The practice of change: AMN Healthcare
We have met with senior management and board members of AMN Healthcare and are very encouraged by their recognition of the problem of pay disparity in US healthcare and their passion to address it. Indeed, given its standing in the recruitment industry, AMN recognises its ability to take a leadership position on this agenda by refining their own practices but also raising the agenda with their industry peers.
The company has already been proactive in drawing attention to this issue. Last year, Merritt Hawkins, a subsidiary of AMN, conducted research on the scale of pay inequality in the state of Maryland. It found that on average female physicians earned about 50% less than their male peers. Even when controlled for number of hours worked female physicians still earned 37% less than their male counterparts.
AMN, which is led by chief executive Susan Salka, has made a concerted effort to focus on its own operations in recent years. For example, it has undertaken its own pay audit of directly-employed staff. That the company is now willing to turn its attention to driving change outside its four walls is to be applauded.
Another focus of our engagement with AMN is around its ability to scale up its existing volunteering efforts to support healthcare training in lower- and middle-income countries. As more nurses and physicians seek greater flexibility, the number of applicants for locum roles has increased in recent years. It is therefore no surprise that AMN’s annual medical and community development event in Guatemala, with HELPS International, is oversubscribed.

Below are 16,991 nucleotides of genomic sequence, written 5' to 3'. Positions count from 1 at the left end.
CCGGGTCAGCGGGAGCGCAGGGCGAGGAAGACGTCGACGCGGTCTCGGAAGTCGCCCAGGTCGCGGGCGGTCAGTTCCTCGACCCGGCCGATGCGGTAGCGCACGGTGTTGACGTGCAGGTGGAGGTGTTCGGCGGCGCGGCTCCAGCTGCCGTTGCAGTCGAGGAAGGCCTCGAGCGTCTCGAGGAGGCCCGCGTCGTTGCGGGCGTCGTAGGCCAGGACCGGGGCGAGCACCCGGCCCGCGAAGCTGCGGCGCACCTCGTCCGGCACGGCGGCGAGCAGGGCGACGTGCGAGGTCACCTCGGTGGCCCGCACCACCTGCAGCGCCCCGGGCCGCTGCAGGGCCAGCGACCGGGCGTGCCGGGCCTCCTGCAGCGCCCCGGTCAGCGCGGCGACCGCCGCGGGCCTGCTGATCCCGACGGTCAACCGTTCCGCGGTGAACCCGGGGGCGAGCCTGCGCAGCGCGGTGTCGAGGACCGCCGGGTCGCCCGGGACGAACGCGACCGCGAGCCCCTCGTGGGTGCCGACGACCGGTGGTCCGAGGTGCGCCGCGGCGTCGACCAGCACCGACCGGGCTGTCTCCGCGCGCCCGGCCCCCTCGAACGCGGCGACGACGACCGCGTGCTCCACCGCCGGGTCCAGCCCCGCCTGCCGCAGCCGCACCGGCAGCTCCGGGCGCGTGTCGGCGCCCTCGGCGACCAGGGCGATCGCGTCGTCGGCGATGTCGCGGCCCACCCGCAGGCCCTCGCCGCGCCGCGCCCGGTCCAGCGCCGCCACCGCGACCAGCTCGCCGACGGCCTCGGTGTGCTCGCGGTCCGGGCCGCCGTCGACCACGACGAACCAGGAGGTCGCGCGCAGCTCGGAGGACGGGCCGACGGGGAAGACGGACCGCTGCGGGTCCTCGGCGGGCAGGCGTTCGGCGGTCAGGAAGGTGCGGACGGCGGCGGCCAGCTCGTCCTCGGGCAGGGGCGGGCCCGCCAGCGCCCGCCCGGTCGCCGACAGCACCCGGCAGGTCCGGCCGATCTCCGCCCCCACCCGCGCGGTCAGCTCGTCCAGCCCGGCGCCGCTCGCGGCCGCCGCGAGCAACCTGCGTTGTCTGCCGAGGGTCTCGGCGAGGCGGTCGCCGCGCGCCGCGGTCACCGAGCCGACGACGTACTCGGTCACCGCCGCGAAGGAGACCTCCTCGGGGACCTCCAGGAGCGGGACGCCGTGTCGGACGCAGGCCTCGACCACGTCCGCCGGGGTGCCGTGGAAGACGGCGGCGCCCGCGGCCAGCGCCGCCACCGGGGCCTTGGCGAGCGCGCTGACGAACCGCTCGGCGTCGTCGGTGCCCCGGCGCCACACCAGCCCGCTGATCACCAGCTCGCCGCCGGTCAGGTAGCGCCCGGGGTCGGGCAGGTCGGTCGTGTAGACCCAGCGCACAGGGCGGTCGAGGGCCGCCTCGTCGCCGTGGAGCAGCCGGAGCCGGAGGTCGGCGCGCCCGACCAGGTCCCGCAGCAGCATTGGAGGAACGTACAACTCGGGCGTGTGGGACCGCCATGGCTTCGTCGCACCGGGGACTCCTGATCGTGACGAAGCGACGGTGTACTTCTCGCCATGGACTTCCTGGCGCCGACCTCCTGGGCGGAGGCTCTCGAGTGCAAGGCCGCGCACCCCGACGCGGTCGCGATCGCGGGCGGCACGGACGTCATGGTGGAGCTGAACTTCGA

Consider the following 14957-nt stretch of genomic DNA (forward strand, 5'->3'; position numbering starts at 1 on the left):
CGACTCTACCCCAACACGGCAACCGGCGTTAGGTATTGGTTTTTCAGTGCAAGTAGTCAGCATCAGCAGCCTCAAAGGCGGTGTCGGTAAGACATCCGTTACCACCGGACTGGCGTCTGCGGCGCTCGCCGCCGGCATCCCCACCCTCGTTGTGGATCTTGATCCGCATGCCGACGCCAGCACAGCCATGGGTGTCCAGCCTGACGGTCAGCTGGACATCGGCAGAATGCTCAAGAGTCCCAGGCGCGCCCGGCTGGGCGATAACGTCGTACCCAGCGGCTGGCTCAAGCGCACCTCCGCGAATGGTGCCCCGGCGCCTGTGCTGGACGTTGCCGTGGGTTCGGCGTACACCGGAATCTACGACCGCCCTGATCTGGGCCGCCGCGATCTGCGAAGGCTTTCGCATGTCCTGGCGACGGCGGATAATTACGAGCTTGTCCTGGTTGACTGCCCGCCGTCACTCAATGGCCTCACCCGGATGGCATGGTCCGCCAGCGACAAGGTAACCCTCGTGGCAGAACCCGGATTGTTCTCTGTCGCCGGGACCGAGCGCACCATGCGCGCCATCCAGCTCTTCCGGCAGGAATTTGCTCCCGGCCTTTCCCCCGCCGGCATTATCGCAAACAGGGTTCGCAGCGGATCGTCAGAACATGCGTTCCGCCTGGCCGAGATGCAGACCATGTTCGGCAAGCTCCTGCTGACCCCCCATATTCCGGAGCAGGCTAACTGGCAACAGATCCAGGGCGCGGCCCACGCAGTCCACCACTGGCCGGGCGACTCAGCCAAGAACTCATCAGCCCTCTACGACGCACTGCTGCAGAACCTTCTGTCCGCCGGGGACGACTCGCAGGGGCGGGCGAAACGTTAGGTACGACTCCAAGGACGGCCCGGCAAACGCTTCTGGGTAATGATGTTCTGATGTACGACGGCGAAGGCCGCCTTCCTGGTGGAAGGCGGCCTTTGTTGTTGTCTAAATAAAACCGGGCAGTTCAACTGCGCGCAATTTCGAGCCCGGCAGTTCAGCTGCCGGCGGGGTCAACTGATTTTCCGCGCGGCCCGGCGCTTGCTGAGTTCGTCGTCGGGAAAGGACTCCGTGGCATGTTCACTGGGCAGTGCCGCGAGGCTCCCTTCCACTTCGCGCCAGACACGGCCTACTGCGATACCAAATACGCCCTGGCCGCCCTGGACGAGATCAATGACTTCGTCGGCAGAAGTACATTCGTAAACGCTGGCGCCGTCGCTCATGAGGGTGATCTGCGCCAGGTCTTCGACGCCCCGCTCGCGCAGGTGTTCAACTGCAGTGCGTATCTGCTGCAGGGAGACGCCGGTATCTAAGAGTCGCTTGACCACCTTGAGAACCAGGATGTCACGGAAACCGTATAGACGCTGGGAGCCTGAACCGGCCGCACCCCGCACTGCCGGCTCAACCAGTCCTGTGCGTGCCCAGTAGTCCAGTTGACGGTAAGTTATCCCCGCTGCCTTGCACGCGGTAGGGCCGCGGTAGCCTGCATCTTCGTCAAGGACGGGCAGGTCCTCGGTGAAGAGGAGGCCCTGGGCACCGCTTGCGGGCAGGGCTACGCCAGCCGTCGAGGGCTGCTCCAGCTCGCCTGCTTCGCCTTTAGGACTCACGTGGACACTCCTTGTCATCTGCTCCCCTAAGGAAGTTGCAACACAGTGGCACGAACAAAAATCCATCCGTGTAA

Since initiating efforts and underwriting over $200,000, AMN clinical and community volunteers have created temporary acute care hospitals and taken part in more than 300 surgeries and conducted over 3,000 patient visits. Given the breadth of connections that staffing companies such as AMN have, we believe that there is an opportunity to have a more lasting impact by exploring a programmatic partnership. For example, the company’s current corporate responsibility initiatives could be expanded and used as a basis for training and developing the health workforce in lower- and middle-income countries, thereby leaving a sustainable legacy while also broadening the experiences and skill-set of those nurses returning to work in the US.
AMN has demonstrated a willingness to continue our dialogue on these issues. Indeed, it has consistently been very receptive and responsive to our engagements on a range of matters in the past, in particular around corporate governance, as evidenced by recent changes to their proxy access policy, management compensation and board diversity.
Through our ongoing engagements, we believe that AMN will play an integral role in tackling the gender pay gap in US healthcare and look forward to continuing to work with them to bring about this necessary change.
1 “Women were the majority of US medical school applicants in 2018," published by the Association of American Medical Colleges on 4 December 2018.
2,3 “Female doctors make $105,000 less than male peers, review finds," published by Bloomberg on 13 March 2018.
4 Source: Bureau of Labor Statistics published in 2016.
The views and opinions contained herein are those of Will Pomroy, Lead Engager of the Hermes SDG Engagement Equity Fund, and may not necessarily represent views expressed or reflected in other Hermes communications, strategies or products. This commentary is published solely for informational purposes and is not to be construed as a solicitation or an offer to buy or sell any securities or related financial instruments.